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Wednesday, July 25, 2012

My 20' x 30' Photo Mural

About this time last year, I was commissioned to create an image of the Chicago skyline for Rush University Medical Center. But this would not be just a little ol' snapshot. It was to be a 20' x 30' photo mural printed on aluminum and laminated. It was for the then under construction Brennan Pavilion. The Pavilion would serve as the new front door of the campus of Rush University Medical Center.

Adjacent to the Pavilion, the new Tower building was also under construction. The Tower is a spectacular addition to the Chicago skyline. You can read an architectural critique of the Tower by Blair Kamin of the Chicago Tribune here. According to the Rush website, "It is the largest new construction health care project in the world to be LEED Gold certified."  It also was just named one of the Most Innovative, Inspiring Infrastructure Projects in the World by KPMG. For more info on the Tower, go here.

The mural would be a permanent installation so the level of detail and resolution had to be high. When photographers shoot for short term installations such as highway billboards, image resolution can be quite small because drivers only see them for a few seconds when speeding by.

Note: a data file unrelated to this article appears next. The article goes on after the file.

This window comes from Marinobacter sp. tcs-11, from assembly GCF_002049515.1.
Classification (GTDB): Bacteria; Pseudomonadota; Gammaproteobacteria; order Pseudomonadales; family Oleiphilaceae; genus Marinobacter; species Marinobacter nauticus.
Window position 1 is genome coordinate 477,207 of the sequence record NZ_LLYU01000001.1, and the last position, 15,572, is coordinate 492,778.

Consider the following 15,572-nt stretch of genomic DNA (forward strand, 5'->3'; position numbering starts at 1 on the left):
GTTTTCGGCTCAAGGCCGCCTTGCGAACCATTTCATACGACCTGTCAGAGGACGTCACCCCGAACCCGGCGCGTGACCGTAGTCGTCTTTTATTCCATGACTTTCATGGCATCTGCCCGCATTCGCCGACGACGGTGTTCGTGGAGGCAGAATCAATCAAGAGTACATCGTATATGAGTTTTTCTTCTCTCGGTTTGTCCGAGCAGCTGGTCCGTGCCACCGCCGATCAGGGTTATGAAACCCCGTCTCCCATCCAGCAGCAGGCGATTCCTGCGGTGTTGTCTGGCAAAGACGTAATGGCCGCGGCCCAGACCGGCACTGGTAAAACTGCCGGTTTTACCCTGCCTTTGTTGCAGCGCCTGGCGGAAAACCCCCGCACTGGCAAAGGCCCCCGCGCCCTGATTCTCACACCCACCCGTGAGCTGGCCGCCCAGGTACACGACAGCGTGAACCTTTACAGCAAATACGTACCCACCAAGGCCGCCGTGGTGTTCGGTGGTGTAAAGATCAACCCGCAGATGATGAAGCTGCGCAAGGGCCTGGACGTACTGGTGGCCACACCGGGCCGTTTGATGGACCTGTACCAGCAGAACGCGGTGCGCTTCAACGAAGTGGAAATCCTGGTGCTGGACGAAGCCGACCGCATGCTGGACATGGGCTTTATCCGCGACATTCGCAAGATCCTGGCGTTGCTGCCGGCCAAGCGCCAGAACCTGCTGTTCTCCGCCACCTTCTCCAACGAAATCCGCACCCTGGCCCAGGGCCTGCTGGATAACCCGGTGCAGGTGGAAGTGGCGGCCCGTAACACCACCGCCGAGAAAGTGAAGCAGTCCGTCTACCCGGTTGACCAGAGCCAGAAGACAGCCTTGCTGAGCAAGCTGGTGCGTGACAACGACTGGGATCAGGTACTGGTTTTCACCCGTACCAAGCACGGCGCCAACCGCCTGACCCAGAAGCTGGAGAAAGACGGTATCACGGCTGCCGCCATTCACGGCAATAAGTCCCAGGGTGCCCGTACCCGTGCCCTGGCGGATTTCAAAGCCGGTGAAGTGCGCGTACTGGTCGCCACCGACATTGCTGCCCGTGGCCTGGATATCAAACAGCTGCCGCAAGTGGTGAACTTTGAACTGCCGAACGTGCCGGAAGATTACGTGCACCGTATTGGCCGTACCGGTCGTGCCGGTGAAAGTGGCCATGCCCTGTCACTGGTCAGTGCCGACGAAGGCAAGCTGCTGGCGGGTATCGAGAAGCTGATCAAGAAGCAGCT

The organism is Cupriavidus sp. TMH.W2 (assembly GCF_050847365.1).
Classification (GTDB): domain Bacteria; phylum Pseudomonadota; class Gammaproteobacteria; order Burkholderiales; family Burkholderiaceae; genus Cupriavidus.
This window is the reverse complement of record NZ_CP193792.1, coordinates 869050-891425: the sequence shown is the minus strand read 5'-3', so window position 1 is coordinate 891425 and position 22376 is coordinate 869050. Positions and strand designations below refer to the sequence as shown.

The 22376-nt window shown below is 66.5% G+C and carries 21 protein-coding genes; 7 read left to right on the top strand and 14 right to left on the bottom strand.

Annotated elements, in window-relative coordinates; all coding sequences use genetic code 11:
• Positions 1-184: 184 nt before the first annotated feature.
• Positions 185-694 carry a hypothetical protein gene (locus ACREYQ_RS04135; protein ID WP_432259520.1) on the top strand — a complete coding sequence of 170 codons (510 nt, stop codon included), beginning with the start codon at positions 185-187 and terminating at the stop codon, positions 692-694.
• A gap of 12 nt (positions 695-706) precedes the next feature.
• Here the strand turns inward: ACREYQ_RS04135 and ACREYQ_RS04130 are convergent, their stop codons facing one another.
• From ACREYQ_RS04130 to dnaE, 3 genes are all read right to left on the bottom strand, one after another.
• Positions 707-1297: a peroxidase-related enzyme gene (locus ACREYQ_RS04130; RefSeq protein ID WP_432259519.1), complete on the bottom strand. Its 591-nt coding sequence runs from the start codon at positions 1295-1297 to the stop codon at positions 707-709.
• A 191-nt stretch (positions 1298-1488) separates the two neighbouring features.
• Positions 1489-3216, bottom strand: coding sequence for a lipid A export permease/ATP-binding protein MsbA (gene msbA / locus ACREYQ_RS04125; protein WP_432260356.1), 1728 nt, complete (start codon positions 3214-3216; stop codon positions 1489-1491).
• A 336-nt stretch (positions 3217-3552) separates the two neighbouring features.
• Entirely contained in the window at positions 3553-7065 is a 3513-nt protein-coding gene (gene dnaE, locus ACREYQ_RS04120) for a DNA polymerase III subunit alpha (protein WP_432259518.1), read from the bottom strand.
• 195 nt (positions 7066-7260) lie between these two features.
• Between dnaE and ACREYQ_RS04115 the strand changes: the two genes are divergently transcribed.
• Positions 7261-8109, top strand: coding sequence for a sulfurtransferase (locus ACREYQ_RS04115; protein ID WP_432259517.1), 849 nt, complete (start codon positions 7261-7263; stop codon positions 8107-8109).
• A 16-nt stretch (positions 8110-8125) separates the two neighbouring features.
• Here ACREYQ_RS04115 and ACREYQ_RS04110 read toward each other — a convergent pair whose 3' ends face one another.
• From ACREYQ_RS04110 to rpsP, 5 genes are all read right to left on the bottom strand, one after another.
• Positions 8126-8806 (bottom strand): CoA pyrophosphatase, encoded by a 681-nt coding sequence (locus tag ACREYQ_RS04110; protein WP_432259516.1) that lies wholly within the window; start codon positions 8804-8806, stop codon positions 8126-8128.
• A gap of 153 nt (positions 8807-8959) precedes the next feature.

But this permanent installation would be different. So I decided to use the Gigapan system to achieve a very high resolution digital file. I brought a few proof-of-concept concepts before the Tower art consultant team(people with clipboards).
Time was now getting very tight as the Tower was nearing completion. I presented a black and white-version.

Thats it! We had a winning test composition.

It was now late summer. A Chicago season that tends to have bad light and lots of haze. With my deadline fast approaching, I chose an afternoon with surprisingly great light, and began to shoot the image. I shot 63 images in a grid pattern to achieve this high resolution mural. I used the Nikon D700 with a telephoto lens. Next I assembled these images into a seamless, single composite with a lot of computer horsepower. Then I converted the file to b & w. I gave the image a nice warm tone. I inspected this final file with a fine tooth comb for any blending issues. After all, reprinting this image at 20' x 30' would incur great cost-it had to be PERFECT. With terror on the inside, I submitted the final image to the Tower art consultants-and it was approved!

Here is a promotional video about the project.

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